Also here i India materials are really cheap and saved a lot of $ by building my own kiln instead of asking someone to do it for me... ( here there are not many real professional companies that build them anyways...) All in all, my time not counting in the equation I have spent to build the kiln 80,000INR which in $ is about 1330$...

 

Carborundum shelves 1'x2'x1" come at roughly 40$

One 7 meter roll of high temp. 1470 deg C fiber costs about 35$

High alumina bricks 0.56$ a piece

Iron comes at little less then 1$/KG so the frame including welding and all set me back 250$

 

 

ANYWAYS, one never stops learning!

 

here the pic of the large venturi built from SS off the shelf parts for 15$ each...

 

 

 

 

And here some pics of the pots that came out of the firing @ 1235Deg C.  some glazes melted really well... some others not...

Some others might have needed a thicker application....

P.s. the pottery went through 2 firings !!!  hence the cracks on some of them... first firing @ 1125  and second firing at 1235.

 

 

Attached Files



#46 Ben

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Posted 19 August 2013 - 08:38 AM

Thanks guys, for all the support and help...

 

As said in my last post, problem has been solved... :)

 

Overall, I think that i was a combination of problems... Undersized burners to start with, burner ports to continue, exit flues maybe, and during the last firing, after finishing the gas on the two small burners, the temp started rising like crazy on the two new larger burners alone  from 1184 to 1215 in 8 minutes... ( 1 deg, C every 15 seconds. which at high temps is pretty good as far as my experience goes.) The final temp reached, after the gas on the larger burners run out too was 1235. which was reached in 12 minutes or so...

 

 

 

I have highlighted a small piece of text that is worth noting because I think it exactly pinpoints the problem. After the 2 small burners were shut off the kiln took off. If you made no other adjustments besides shutting off the 2 small burners I think that they are not mixing in enough air.

I'd try a firing using only the two newer burners and see how even you can get the temperature. If that doesn't work replace the 2 older ones with burners like the other two new ones and give another try.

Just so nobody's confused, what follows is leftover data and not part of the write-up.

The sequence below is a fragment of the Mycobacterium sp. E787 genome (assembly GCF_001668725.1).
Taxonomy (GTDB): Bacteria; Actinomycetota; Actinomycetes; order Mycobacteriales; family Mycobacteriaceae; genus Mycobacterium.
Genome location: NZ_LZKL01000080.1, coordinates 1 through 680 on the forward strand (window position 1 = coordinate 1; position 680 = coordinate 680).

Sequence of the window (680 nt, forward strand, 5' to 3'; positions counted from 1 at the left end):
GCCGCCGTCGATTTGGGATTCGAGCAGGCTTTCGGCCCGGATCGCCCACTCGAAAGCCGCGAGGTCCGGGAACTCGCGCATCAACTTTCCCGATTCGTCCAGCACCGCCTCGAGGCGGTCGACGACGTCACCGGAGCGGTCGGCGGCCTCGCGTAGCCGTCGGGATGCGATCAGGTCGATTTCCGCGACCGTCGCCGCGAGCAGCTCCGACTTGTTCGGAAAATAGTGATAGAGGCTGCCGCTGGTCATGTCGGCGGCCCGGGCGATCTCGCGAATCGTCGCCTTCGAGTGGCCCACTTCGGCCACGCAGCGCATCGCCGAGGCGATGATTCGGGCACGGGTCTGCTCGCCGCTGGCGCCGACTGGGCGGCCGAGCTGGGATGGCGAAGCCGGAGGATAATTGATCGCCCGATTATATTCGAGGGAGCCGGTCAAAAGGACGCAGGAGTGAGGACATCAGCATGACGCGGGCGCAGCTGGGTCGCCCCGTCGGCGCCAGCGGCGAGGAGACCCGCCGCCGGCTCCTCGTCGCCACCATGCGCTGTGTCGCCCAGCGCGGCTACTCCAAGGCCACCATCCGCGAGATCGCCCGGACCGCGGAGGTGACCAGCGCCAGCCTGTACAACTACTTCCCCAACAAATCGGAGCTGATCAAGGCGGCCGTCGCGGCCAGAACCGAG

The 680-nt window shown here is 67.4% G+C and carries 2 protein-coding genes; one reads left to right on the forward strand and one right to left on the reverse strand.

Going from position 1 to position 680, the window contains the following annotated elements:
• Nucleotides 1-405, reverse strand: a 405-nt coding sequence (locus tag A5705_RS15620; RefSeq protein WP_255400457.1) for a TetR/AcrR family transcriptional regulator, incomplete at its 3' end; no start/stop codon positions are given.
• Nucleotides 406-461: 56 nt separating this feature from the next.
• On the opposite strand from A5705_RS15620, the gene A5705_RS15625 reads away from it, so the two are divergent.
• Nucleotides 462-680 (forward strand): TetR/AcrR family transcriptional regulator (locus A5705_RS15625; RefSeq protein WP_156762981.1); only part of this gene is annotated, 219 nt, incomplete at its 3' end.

You don't want the temp to rise that quickly. You are trying to do a specific amount of heat work on the pots/glazes in the kiln and time is a component of heat work. If the temp rises too fast, the glazes may not melt completely and the clay may not become totaly mature

 

 

The pots are great BTW. The brushwork is fantastic.



#47 gianda

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Posted 19 August 2013 - 09:44 AM

 

Thanks guys, for all the support and help...

 

As said in my last post, problem has been solved... :)

 

Overall, I think that i was a combination of problems... Undersized burners to start with, burner ports to continue, exit flues maybe, and during the last firing, after finishing the gas on the two small burners, the temp started rising like crazy on the two new larger burners alone  from 1184 to 1215 in 8 minutes... ( 1 deg, C every 15 seconds. which at high temps is pretty good as far as my experience goes.) The final temp reached, after the gas on the larger burners run out too was 1235. which was reached in 12 minutes or so...

 

 

 

I have highlighted a small piece of text that is worth noting because I think it exactly pinpoints the problem. After the 2 small burners were shut off the kiln took off. If you made no other adjustments besides shutting off the 2 small burners I think that they are not mixing in enough air.

I'd try a firing using only the two newer burners and see how even you can get the temperature. If that doesn't work replace the 2 older ones with burners like the other two new ones and give another try.

 

You don't want the temp to rise that quickly. You are trying to do a specific amount of heat work on the pots/glazes in the kiln and time is a component of heat work. If the temp rises too fast, the glazes may not melt completely and the clay may not become totaly mature

 

 

The pots are great BTW. The brushwork is fantastic.

 

 

Hi Ben,

 

thanks for the compliments, well, the 4 small old burners wouldn't reach temperature, while the two large ones seam to be doing the work just fine...

What I'll try next firing is to use the small burners alone for the first 4 hrs because at low pressures they seem to be doing just fine and the temp rises nicely and steadily... for the last 4 hrs ( 600deg onwards,) I'll shut those 2 off and replace them firstly with 1 single large new burner and then add an extra one when the temperature raise seems to have slowed down a little.

Hopefully it'll work!

 

P.s.  When the 2 small burners went off, I plugged the holes and left only the two single burners to do the work.



#48 Biglou13

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Posted 19 August 2013 - 08:49 PM

5' chimney. For natural draft I think needs to be taller? I'm to sleepy to dig out books.

Have you looked into forced air burner?
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#49 Biglou13

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Posted 20 August 2013 - 08:57 PM

Olsen's formula that 3 x dp(downward pull) + (hp(horizontal pull)
divided by 3) = height of chimney

Looks like your chimney is short. Which results in inadequate draft. Looks like you need 13 foot chimney. Taller is better just damper it.